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Researcher Spotlight Interviews

EndoFound supports a wide range of innovative research studies that aim to develop better strategies in diagnosing and treating endometriosis. These studies encompass a wide range of topics, from the social impact of the disease to the molecular level. Discover more about the researchers we have funded through our Researcher Spotlight interviews below!

Researcher Spotlight with Dr. Katie Burns

Dr. Katherine (Katie) Burns is an Assistant Professor at the University of Cincinnati College of Medicine in the Department of Environmental Health, who received an EndoFound grant in 2018 for her project titled "Exploring the effect of DEHP on endometriosis and and the immune system in a mouse model of endometriosis." EndoFound Research Advisor Deniz Kocas recently sat down with Dr. Katie Burns, an endometriosis patient herself, to discuss how her participation in a National Institute of Health (NIH) clinical trial inspired her to conduct research on endometriosis. Dr. Burns’ research focuses on environmental chemicals that may contribute to developing endometriosis, non-hormonal treatments for endometriosis, and immune cells that may initiate endometriosis. She also discusses why her relationship with EndoFound has been critical to her research, as well as the challenges endometriosis researchers face. Dr. Burns closes by offering suggestions for future endometriosis research.


Researcher Spotlight with Dr. Ie-Ming Shih

EndoFound Research Advisor, Deniz Kocas, recently sat down with Ie-Ming Shih, MD, PhD, who is the Richard TeLinde Distinguished Professor of Gynecologic Pathology at the Johns Hopkins University School of Medicine. In this interview, Dr. Shih discusses how he recognized the need for high impact research in endometriosis and applied his training in gynecologic pathology and cancer molecular genetics to conduct endometriosis research. His project, funded by EndoFound in 2018, revealed that deep-infiltrating endometriosis (DIE) harbors somatic cancer-associated mutations and was published in the New England Journal of Medicine. With excitement, Dr. Shih discusses how these preliminary results motivated him and his team to collaborate with other researchers and apply for an NIH grant. This has resulted in an award of over $3 million which Dr. Shih hopes will result in better diagnosis and treatment for women with endometriosis. Dr. Shih expresses his sincere gratitude to EndoFound for providing the seed funding for the initial project that made it possible to apply to the NIH.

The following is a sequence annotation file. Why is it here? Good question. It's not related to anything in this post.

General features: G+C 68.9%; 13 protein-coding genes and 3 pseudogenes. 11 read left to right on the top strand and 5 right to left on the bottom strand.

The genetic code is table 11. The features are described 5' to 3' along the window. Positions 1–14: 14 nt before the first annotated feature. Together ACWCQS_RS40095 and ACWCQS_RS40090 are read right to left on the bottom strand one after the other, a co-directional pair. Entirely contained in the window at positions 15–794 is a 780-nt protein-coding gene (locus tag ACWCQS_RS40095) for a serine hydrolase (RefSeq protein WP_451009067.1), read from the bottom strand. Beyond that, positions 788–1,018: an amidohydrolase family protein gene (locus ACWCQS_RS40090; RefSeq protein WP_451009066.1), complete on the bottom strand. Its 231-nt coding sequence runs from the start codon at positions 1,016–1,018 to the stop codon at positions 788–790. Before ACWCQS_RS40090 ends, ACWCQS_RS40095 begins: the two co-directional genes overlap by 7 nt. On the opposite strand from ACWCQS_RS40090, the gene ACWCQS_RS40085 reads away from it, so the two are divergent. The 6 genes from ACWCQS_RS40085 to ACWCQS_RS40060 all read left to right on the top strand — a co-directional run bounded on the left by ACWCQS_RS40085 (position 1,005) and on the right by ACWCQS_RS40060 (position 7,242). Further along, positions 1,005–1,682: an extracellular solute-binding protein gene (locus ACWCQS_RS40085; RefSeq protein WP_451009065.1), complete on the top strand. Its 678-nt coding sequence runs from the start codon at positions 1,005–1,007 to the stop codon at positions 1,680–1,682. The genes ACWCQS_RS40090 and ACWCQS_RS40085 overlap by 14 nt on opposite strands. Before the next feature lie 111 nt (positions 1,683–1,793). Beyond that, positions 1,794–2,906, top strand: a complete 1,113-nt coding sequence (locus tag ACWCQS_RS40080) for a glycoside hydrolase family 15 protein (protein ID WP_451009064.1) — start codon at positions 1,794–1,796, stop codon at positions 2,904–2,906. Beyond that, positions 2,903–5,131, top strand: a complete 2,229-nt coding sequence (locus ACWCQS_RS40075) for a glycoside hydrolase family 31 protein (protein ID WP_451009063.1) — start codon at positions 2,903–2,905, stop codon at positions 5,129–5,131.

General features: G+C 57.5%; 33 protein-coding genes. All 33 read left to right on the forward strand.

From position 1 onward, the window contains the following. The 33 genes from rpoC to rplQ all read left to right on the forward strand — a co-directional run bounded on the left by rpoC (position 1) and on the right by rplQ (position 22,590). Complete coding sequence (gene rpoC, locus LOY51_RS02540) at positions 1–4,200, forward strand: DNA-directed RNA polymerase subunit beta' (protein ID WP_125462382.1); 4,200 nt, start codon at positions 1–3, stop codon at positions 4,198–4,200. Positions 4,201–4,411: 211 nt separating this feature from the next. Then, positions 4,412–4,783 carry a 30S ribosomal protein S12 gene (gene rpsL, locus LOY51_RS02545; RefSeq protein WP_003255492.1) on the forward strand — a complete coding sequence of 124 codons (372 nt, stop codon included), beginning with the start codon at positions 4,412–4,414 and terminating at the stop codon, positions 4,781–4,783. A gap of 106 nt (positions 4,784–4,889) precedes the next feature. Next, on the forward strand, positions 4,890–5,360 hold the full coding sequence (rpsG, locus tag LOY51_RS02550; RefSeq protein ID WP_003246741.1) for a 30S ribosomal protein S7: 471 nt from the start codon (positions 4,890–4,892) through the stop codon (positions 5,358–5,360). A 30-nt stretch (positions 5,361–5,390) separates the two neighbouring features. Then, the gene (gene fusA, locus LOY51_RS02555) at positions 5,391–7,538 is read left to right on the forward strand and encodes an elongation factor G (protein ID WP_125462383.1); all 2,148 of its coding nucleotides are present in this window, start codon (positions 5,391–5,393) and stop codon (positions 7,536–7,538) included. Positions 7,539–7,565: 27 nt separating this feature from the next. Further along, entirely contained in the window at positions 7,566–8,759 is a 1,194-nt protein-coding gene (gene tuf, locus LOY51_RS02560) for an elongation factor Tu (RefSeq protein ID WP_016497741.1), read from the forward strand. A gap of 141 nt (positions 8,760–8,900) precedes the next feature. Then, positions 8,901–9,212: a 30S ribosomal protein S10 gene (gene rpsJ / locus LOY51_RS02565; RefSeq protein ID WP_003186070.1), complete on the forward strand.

Researcher Spotlight with Dr. Rama Kommagani

Dr. Rama Kommagani, Assistant Professor in the Department of Obstetrics & Gynecology at Washington University School of Medicine St. Louis, joined EndoFound for this Researcher Spotlight with Deniz Kocas, EndoFound Research Advisor. Dr. Kommagani discusses how his research on genetic mutations in endometriosis, funded by EndoFound in 2018, can shed light on the development of new diagnostic tools and treatment for endometriosis. Furthermore, his other projects on the gut microbiome have demonstrated that just like environmental and genetic factors, specific bacteria from the diet we consume can impact endometriosis disease progression. Throughout the interview, Dr. Kommagani emphasizes the heterogeneous nature of endometriosis and that future research needs to address the diversity of the condition. He closes by noting that more collaboration and funding is necessary to advance endometriosis research.

 


Researcher Spotlight with Dr. Erin Greaves

EndoFound sat down with Dr. Erin Greaves, Assistant Professor at Warwick Medical School in the UK, to talk about the research grant she received from EndoFound in 2018. Dr. Greaves discussed how her team has been investigating mouse models of endometriosis to find a model that is most representative of the pathology of endometriosis in women. She explained that this is critical for research on endometriosis, as researchers need the "most physiologically relevant pre-clinical platforms" to test new therapies and find new therapeutic targets. Dr. Greaves also talked about other projects she is working on related to macrophages, a type of immune cell that is involved in the pathophysiology of endometriosis which contributes to pain. This work is trying to determine the source of these macrophages and the specific types that promote disease.